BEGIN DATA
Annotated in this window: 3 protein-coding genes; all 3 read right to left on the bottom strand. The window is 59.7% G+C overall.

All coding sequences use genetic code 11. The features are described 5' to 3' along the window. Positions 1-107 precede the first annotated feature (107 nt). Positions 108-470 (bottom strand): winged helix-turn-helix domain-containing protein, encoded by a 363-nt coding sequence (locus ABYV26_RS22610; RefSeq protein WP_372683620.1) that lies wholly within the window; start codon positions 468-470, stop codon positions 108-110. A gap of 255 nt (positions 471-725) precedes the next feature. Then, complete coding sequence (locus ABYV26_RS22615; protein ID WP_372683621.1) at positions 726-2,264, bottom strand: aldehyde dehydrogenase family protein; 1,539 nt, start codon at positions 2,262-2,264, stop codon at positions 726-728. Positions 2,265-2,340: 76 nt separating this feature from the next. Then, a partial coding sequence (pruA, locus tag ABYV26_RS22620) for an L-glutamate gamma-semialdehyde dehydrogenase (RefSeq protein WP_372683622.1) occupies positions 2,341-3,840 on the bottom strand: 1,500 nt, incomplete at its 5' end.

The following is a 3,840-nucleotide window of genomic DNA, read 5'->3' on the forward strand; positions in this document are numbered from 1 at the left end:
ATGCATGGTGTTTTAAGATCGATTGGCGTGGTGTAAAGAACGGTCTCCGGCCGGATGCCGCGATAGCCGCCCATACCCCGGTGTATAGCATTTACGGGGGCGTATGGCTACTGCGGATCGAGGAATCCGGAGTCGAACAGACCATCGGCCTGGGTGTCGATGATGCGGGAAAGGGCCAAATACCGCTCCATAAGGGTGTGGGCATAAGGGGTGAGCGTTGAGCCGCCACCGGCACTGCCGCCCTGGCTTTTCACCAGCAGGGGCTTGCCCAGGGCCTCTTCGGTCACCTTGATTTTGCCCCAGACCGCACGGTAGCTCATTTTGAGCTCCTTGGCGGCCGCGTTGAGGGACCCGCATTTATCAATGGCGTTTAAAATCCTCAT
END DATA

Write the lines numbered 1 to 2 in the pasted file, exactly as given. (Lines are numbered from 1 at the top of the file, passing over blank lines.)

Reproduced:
Annotated in this window: 3 protein-coding genes; all 3 read right to left on the bottom strand. The window is 59.7% G+C overall.

All coding sequences use genetic code 11. The features are described 5' to 3' along the window. Positions 1-107 precede the first annotated feature (107 nt). Positions 108-470 (bottom strand): winged helix-turn-helix domain-containing protein, encoded by a 363-nt coding sequence (locus ABYV26_RS22610; RefSeq protein WP_372683620.1) that lies wholly within the window; start codon positions 468-470, stop codon positions 108-110. A gap of 255 nt (positions 471-725) precedes the next feature. Then, complete coding sequence (locus ABYV26_RS22615; protein ID WP_372683621.1) at positions 726-2,264, bottom strand: aldehyde dehydrogenase family protein; 1,539 nt, start codon at positions 2,262-2,264, stop codon at positions 726-728. Positions 2,265-2,340: 76 nt separating this feature from the next. Then, a partial coding sequence (pruA, locus tag ABYV26_RS22620) for an L-glutamate gamma-semialdehyde dehydrogenase (RefSeq protein WP_372683622.1) occupies positions 2,341-3,840 on the bottom strand: 1,500 nt, incomplete at its 5' end.